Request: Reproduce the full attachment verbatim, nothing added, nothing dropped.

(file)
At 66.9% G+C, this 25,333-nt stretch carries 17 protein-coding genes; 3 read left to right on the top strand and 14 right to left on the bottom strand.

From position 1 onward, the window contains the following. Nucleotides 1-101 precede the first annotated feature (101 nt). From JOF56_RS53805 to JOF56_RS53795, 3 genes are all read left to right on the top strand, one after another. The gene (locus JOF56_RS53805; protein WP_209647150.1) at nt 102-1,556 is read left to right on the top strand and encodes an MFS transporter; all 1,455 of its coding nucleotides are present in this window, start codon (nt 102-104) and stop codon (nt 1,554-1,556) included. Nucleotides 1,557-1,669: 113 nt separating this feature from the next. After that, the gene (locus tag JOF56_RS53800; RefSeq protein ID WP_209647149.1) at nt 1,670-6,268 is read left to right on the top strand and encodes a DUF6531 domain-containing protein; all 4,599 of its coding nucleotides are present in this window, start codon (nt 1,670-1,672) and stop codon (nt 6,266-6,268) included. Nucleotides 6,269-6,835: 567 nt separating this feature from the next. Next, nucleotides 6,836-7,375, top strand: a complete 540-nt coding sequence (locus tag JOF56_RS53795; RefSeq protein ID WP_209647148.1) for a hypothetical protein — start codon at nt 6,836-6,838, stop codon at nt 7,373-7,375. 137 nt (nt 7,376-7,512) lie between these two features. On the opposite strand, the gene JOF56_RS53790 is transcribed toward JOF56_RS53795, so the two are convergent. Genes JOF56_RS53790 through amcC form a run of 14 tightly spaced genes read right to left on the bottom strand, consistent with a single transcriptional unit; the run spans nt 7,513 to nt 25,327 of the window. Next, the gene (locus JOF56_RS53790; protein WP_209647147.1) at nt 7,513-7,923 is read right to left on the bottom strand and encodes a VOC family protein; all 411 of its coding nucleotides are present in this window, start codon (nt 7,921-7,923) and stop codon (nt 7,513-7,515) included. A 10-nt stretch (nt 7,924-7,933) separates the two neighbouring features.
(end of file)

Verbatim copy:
At 66.9% G+C, this 25,333-nt stretch carries 17 protein-coding genes; 3 read left to right on the top strand and 14 right to left on the bottom strand.

From position 1 onward, the window contains the following. Nucleotides 1-101 precede the first annotated feature (101 nt). From JOF56_RS53805 to JOF56_RS53795, 3 genes are all read left to right on the top strand, one after another. The gene (locus JOF56_RS53805; protein WP_209647150.1) at nt 102-1,556 is read left to right on the top strand and encodes an MFS transporter; all 1,455 of its coding nucleotides are present in this window, start codon (nt 102-104) and stop codon (nt 1,554-1,556) included. Nucleotides 1,557-1,669: 113 nt separating this feature from the next. After that, the gene (locus tag JOF56_RS53800; RefSeq protein ID WP_209647149.1) at nt 1,670-6,268 is read left to right on the top strand and encodes a DUF6531 domain-containing protein; all 4,599 of its coding nucleotides are present in this window, start codon (nt 1,670-1,672) and stop codon (nt 6,266-6,268) included. Nucleotides 6,269-6,835: 567 nt separating this feature from the next. Next, nucleotides 6,836-7,375, top strand: a complete 540-nt coding sequence (locus tag JOF56_RS53795; RefSeq protein ID WP_209647148.1) for a hypothetical protein — start codon at nt 6,836-6,838, stop codon at nt 7,373-7,375. 137 nt (nt 7,376-7,512) lie between these two features. On the opposite strand, the gene JOF56_RS53790 is transcribed toward JOF56_RS53795, so the two are convergent. Genes JOF56_RS53790 through amcC form a run of 14 tightly spaced genes read right to left on the bottom strand, consistent with a single transcriptional unit; the run spans nt 7,513 to nt 25,327 of the window. Next, the gene (locus JOF56_RS53790; protein WP_209647147.1) at nt 7,513-7,923 is read right to left on the bottom strand and encodes a VOC family protein; all 411 of its coding nucleotides are present in this window, start codon (nt 7,921-7,923) and stop codon (nt 7,513-7,515) included. A 10-nt stretch (nt 7,924-7,933) separates the two neighbouring features.